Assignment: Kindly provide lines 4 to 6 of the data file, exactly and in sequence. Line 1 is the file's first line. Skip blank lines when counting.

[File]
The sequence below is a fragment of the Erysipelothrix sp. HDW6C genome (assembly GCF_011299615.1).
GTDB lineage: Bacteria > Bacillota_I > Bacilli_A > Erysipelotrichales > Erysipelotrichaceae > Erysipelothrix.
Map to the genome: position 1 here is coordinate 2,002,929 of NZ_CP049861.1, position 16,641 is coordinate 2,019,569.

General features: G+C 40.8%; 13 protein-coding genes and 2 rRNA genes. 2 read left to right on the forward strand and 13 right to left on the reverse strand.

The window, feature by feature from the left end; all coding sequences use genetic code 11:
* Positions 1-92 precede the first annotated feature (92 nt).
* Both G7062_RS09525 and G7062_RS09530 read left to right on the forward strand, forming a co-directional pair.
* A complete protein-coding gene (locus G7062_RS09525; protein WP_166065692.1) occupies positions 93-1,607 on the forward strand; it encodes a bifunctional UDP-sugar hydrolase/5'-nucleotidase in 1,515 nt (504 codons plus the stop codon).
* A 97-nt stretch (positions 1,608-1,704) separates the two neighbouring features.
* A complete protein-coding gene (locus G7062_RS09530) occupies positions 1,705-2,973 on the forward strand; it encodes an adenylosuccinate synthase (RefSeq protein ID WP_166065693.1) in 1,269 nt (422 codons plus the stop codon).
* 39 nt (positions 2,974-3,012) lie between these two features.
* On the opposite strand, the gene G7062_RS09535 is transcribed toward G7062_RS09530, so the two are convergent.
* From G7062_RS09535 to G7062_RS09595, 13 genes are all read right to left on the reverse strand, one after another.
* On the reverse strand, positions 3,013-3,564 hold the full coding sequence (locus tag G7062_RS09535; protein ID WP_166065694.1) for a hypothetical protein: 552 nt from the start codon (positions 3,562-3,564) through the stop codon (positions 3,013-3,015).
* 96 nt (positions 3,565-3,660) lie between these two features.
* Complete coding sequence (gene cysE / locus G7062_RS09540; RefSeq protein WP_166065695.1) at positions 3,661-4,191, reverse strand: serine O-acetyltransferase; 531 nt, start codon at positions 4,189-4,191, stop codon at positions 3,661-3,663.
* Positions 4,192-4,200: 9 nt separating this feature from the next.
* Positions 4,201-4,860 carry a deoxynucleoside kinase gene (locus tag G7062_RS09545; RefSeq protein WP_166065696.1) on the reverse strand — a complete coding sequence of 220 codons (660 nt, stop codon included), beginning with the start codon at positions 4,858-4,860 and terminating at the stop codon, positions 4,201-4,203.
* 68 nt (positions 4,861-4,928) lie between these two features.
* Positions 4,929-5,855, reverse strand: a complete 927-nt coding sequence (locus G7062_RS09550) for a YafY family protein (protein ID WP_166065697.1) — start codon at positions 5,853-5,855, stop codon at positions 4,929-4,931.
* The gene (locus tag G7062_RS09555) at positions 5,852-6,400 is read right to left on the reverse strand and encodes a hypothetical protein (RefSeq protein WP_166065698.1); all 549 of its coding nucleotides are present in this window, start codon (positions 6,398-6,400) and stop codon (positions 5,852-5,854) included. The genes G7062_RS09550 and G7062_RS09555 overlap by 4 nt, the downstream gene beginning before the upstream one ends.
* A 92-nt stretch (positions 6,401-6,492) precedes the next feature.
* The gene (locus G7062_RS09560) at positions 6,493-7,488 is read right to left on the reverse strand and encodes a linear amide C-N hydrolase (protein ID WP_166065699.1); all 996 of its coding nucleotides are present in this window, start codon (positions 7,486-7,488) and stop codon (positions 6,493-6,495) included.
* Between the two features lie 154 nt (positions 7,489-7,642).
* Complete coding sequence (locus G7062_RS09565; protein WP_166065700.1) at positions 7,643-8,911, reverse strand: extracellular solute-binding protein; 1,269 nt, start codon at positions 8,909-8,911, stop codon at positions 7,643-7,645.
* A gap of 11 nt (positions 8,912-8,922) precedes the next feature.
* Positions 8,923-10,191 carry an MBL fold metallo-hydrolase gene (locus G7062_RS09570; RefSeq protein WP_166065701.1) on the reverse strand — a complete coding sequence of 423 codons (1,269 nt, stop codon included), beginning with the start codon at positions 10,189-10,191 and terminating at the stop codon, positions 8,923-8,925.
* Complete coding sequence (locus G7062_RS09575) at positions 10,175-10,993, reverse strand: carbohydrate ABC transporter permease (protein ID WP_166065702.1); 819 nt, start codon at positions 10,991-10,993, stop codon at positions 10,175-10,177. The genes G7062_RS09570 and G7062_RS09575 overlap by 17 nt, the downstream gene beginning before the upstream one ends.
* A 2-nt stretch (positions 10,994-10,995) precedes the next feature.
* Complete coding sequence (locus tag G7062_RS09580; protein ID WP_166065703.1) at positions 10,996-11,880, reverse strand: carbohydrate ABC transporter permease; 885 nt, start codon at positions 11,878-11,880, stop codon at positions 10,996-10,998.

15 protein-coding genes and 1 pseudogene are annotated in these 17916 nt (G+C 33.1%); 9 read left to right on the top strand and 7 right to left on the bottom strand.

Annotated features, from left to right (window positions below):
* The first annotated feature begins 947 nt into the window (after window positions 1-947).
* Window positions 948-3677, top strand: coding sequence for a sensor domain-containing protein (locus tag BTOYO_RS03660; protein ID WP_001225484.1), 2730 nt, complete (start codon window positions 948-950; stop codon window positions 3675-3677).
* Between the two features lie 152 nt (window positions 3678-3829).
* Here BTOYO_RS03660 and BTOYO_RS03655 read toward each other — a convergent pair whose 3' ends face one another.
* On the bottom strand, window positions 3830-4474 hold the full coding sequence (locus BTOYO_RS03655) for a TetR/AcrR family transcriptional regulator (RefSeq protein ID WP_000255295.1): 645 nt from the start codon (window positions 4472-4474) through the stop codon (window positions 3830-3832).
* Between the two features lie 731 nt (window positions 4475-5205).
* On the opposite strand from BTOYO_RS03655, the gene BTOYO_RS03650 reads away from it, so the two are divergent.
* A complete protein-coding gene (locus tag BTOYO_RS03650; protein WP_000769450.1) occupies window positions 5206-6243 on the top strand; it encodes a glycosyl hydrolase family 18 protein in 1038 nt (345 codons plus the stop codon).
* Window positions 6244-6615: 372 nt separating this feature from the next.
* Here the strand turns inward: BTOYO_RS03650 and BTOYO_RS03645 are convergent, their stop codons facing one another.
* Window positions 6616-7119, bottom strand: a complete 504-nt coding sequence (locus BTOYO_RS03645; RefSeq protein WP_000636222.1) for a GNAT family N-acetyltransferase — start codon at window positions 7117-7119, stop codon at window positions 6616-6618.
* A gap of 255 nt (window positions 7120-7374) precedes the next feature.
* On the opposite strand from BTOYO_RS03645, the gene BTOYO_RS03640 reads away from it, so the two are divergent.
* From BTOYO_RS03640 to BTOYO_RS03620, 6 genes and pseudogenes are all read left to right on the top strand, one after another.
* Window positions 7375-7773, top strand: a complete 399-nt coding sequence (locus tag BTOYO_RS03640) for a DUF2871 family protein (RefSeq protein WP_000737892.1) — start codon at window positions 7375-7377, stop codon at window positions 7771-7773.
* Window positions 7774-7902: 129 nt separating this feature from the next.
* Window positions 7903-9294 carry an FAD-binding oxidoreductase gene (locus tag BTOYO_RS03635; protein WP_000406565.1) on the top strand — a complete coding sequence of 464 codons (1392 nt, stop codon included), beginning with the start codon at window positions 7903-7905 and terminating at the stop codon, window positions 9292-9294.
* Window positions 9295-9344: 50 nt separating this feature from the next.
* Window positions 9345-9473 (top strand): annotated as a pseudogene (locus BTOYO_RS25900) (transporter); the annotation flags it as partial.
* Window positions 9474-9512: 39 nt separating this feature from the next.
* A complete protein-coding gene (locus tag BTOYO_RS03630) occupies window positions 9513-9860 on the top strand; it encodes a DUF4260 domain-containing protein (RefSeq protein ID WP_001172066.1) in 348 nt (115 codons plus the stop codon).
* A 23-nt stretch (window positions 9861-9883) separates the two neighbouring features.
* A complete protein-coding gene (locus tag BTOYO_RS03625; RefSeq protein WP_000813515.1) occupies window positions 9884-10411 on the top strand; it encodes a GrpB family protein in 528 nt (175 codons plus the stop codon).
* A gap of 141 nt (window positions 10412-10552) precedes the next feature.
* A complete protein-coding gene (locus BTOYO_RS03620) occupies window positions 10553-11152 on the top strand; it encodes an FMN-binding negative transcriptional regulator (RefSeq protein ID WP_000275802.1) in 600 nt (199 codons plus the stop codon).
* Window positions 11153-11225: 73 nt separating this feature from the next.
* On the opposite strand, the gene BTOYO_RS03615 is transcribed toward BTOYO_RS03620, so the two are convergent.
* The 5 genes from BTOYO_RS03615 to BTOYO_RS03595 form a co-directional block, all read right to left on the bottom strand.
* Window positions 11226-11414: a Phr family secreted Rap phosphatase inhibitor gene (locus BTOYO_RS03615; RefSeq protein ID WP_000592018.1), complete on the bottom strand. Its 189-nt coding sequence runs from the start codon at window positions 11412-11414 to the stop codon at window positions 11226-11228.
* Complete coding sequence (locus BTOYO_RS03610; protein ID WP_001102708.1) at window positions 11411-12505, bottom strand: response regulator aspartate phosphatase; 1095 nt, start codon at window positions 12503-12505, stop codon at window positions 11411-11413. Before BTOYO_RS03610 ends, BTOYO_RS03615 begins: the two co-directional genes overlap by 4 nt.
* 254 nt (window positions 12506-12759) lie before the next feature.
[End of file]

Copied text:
General features: G+C 40.8%; 13 protein-coding genes and 2 rRNA genes. 2 read left to right on the forward strand and 13 right to left on the reverse strand.

The window, feature by feature from the left end; all coding sequences use genetic code 11:
* Positions 1-92 precede the first annotated feature (92 nt).